It's a pity that even judicious tinkering couldn't give the young couple, Jenik and Betuska, more time alone; when they are able to talk about love in the second act, Dvorak supplies a linked pair of duets that are pure lyrical delight. In fact, throughout the opera, Dvorak's response to situation and character is entirely convincing; the melody is abundant and infectious, and some carefully placed reminiscences weld these disparate elements into a credible whole. All the musical ingredients are there for a good evening out, as a delighted audience clearly recognised. A more carefully organised libretto, which, incidentally, Dvorak got in his next comedy, The Jacobin, might have produced a masterpiece.
Cleverly circumnavigating the failings of the text, the Guildhall's reading of the opera was an almost complete success. The company's strong sense of a communal endeavour in which everyone believed gave enormous impetus to ensemble scenes. Robert Chevara's apposite production and Es Devlin's starkly effective sets kept the nasty undertow of droit de seigneur and parental abuse in sight, while neither prevented the humour from flowing generously in the comic scenes.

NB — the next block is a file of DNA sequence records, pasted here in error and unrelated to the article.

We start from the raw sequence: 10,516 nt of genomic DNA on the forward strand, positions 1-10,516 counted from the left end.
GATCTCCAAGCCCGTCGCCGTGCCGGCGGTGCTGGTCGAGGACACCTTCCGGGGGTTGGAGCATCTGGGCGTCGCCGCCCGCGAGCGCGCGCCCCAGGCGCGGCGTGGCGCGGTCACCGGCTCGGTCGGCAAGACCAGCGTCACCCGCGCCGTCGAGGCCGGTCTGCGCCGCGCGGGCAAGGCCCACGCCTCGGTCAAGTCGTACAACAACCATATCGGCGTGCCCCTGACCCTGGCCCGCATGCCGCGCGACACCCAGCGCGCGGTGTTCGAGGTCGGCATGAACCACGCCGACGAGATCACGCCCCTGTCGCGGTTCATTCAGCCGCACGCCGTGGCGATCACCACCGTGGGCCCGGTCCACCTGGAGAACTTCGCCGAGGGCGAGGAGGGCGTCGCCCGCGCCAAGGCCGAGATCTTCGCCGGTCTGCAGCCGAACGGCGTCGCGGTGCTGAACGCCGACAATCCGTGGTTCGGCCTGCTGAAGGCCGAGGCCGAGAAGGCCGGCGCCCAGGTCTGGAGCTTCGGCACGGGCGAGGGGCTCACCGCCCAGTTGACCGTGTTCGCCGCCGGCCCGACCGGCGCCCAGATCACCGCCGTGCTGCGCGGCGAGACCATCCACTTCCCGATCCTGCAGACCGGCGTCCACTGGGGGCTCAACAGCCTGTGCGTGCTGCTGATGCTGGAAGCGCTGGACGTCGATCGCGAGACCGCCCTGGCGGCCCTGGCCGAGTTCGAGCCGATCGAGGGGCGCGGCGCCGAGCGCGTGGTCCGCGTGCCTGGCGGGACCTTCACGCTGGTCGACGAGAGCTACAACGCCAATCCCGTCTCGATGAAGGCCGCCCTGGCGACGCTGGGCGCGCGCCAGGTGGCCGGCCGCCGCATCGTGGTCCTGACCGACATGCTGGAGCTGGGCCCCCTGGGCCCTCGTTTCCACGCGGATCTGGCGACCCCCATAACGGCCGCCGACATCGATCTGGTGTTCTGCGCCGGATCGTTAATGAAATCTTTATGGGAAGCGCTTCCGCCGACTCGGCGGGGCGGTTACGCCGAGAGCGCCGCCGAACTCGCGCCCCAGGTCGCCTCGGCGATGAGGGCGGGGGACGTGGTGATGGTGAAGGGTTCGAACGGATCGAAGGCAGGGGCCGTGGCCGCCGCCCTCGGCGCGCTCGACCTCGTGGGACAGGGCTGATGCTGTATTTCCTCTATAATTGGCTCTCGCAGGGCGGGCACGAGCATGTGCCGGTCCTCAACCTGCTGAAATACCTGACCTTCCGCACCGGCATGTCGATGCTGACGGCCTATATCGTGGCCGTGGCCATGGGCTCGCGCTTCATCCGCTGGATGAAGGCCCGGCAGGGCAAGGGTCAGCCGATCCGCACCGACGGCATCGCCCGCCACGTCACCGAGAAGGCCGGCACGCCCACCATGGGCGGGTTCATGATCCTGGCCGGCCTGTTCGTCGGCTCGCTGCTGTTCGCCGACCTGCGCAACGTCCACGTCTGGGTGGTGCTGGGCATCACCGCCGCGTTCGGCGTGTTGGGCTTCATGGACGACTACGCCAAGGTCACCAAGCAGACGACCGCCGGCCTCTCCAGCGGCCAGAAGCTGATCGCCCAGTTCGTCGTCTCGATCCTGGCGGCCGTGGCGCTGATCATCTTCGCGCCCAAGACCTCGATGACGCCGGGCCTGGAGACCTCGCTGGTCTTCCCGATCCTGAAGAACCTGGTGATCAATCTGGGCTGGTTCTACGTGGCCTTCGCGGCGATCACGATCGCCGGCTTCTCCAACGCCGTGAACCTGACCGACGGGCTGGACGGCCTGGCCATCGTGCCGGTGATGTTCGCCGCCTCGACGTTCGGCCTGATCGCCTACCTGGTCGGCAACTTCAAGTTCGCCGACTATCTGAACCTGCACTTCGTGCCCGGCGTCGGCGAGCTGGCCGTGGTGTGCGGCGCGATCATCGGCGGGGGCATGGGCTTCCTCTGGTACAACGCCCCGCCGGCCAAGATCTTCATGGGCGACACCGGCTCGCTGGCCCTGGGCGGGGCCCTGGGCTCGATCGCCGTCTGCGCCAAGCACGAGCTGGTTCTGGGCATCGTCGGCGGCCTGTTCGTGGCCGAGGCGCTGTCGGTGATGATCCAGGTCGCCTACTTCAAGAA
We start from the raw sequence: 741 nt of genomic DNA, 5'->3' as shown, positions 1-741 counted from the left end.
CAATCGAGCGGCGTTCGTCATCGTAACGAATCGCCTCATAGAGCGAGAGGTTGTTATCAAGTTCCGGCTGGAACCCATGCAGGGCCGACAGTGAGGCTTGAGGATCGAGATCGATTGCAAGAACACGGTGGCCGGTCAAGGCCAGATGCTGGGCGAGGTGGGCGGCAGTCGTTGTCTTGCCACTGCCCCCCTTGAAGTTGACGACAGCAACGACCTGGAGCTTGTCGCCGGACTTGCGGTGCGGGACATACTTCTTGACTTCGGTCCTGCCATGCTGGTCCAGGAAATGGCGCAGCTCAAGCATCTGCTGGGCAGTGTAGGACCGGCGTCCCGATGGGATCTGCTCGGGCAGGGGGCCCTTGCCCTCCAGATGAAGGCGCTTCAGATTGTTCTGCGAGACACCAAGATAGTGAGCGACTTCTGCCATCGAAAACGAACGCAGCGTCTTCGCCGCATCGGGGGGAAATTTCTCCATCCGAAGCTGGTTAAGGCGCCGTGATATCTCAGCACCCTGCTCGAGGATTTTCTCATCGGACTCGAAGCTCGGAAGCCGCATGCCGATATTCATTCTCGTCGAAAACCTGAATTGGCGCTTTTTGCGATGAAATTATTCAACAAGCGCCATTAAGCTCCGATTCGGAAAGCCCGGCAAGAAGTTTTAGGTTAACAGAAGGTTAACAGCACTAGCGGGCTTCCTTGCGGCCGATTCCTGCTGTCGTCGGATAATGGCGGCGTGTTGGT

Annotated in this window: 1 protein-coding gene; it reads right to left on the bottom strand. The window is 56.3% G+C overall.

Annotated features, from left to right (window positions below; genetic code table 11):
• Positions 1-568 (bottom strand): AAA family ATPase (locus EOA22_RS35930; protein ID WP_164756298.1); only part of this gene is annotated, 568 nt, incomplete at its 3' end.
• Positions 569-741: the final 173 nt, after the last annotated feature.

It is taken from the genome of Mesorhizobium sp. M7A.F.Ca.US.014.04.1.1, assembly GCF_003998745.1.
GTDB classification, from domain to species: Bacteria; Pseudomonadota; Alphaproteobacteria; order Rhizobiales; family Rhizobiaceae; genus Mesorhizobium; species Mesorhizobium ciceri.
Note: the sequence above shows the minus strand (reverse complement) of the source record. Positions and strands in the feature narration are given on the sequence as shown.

Even without such commendably perceptive direction, the musical performance would have carried the evening. So often, student choruses, especially when contributing to a comic opera, can seem under-involved or simply embarrassingly joky. The Guildhall's performers flung themselves into the action with abandon tempered by a thorough understanding of the drama. All the solo roles were taken with distinction: David Quah's Jean, Anne Bourne's Berta and Martin Fischer's Vaclav were splendid comic cameos, while Liubov Chuchrova and Christoph Wittmann were both delightful and moving as the young lovers. The "grown-up" parts, the Princess (Magdalena Branland), Veruna (Charlotte de Groot) and the "cunning peasant" Martin (Panito Iconomou), wisely looked beyond the simple comedy in their roles and Konrad Jarnot's fine-toned Prince managed to be both stately and venal.
Clive Timms's handling of the score was alert and idiomatic. If his players seemed to be enjoying themselves a little too much to provide effective balance at all times, the failing was more one of enthusiasm for the richness of the orchestration than wilful upstaging; far more important was their pervasive use of ensemble. Rising above the flaws in the work, this performance proved The Cunning Peasant to be a viable and exciting whole; an inestimable service not just for Dvorak's operatic fortunes, but for an audience looking to expand their enjoyment of 19th- century opera. There are two more performances. Don't miss it!
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